Sunday 31 March 2013
Photo, above: Chinese Landing Craft Air Cushion (LCAC) in action along with the Type 071 999 井冈山 Jinggang Shan amphibious warfare ships of the People's Republic of China's People's Liberation Army Navy. See below: Hour 4, Block C: People's Liberation Army Navy: Combat System Technology, 1949-2010 by James C. Bussert and Bruce A. Elleman
. .. .. .. .. .
The four-ship flotilla headed by the landing ship Jinggangshan visited James Shoal - some 80 kilometres [50 miles] from Malaysia, less than 200 kilometres from Brunei and 1,800 kilometres from the mainland coast - close to the outer limits of China's "nine-dash line", by which it lays claim to virtually the entire South China Sea. A Xinhua report yesterday described marines and crew gathering on the deck of the Jinggangshan - one of the PLA Navy's three 200-metre landing ships - to pledge to "defend the South China Sea, maintain national sovereignty and strive towards the dream of a strong China".
"It was a surprisingly strong message in sending out this task force, on such a new operational role from previous PLAN [PLA Navy] patrols in the region," said Gary Li, a senior analyst with IHS Fairplay in London. "It is not just a few ships here and there, but a crack amphibious landing ship carrying marines and hovercraft and backed by some of the best escort ships in the PLAN fleet," he said, adding that jet fighters had also been used to cover the task force. "We've never seen anything like this that far south in terms of quantity or quality ... it is hard to know whether it is just coincidence, but it does seem to reflect [President] Xi Jinping's desire for more practical operationally based exercises."
.. .. ..
The Chinese navy has a right to patrol the South China Sea, a Foreign Ministry spokesman Hone Lei said responding to questions of four-ship Chinese Navy fleet conducting patrol and training missions near James Shoal, called by China as Zing Reef, the southernmost part of the South China Sea.The fully equipped PLA amphibious naval task force created flutter yesterday conducting exercises near James Shoal, some 80 km from Malaysia, less than 200 kilometres from Brunei and 1,800 kilometres from the mainland coast.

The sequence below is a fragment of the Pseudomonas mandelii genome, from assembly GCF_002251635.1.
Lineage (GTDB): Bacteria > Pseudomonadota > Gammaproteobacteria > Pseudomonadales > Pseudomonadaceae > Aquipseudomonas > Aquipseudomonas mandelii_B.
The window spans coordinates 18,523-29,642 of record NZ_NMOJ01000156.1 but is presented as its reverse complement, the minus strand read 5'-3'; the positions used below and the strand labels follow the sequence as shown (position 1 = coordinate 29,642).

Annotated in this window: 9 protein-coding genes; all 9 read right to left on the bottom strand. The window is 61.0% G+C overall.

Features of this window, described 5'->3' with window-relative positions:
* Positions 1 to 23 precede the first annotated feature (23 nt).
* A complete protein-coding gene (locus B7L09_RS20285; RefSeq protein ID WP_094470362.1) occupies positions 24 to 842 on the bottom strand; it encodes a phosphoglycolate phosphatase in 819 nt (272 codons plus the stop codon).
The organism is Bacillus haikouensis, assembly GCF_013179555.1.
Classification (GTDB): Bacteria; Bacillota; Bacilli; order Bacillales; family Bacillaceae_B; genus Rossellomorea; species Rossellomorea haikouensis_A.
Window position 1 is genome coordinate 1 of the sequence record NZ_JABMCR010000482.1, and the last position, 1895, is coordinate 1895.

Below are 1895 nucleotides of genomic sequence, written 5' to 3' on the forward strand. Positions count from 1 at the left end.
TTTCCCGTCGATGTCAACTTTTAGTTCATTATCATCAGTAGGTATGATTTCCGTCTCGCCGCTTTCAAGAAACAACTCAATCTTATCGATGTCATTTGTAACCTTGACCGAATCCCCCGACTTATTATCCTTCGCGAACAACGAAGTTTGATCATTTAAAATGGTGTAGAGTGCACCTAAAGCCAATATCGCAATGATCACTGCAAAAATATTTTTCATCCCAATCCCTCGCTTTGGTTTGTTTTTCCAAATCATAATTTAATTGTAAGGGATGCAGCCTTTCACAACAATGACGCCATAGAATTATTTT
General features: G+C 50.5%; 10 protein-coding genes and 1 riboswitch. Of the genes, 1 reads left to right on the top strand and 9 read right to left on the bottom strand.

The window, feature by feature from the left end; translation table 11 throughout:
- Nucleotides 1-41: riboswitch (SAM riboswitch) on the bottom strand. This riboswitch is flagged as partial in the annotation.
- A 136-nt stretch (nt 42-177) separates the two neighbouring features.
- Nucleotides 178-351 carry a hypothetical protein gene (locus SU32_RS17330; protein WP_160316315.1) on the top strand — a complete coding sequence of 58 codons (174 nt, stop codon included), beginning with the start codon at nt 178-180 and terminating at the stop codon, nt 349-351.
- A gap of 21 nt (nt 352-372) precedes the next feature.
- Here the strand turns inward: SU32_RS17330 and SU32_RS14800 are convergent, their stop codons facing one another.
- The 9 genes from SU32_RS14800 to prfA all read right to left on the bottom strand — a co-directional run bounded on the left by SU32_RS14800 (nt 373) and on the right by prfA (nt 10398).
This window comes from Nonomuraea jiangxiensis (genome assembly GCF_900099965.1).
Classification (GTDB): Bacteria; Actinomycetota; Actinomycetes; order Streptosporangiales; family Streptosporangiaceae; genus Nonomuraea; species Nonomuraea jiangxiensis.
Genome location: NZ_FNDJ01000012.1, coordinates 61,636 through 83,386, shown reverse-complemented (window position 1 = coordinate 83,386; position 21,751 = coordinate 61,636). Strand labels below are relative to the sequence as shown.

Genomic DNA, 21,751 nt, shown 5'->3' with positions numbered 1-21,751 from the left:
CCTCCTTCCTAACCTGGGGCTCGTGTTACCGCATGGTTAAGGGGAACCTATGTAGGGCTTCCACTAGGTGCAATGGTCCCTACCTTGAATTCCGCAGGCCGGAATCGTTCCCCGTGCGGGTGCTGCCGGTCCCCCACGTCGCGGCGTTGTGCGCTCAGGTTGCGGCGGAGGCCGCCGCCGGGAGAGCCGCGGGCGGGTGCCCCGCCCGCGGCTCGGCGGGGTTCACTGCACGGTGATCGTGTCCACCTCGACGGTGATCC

On Tuesday, a simmering row between China and Vietnam over the disputed Sea came to the fore with Hanoi protesting over a Chinese patrol vessel firing on its fishing boat and Beijing defending its action as "legitimate and necessary" to protect sovereignty. China virtually claims sovereignty over entire South China Sea, a claim contested by Vietnam, the Philippines, Brunei and Malaysia.
.. .. ..
Taipei Times, 2011: Last week, Chinese media also announced that the People’s Liberation Army Navy (PLAN) had officially launched the Yuzhao-class Type 071 Jinggangshan landing platform dock (LPD). At 19,000 tonnes, the Jinggangshan — the second Type 071 in the PLAN — is the heaviest LPD in the Chinese fleet. Defense reports say a third Type 071 is being built. LPDs, which can accommodate helicopters, armored vehicles, boats and soldiers, can be used in both humanitarian and war-fighting missions. Reports said the official launch appeared to be timed to send signals as tensions continue to rise in the South China Sea.
JOHN BATCHELOR SHOW
(Photo, below) Eastertide 2013: Pope Francis has begun his first Easter as pontiff; as part of the celebrations, he travelled to Casa del Marmo, a youth prison on the outskirts of Rome, where he washed and kissed the feet of 12 inmates. For the first time two women, both Muslim, were included in the ritual. Pope Francis addressed the young before the rite. “Among us the one who is highest up must be at the service of others. This is a symbol, it is a sign – washing your feet means I am at your service.” The ceremony commemorates Jesus’s humility towards his apostles on the night before he died. On Good Friday, he is to preside over two services including the “Via Crucis” procession around Rome’s Colosseum.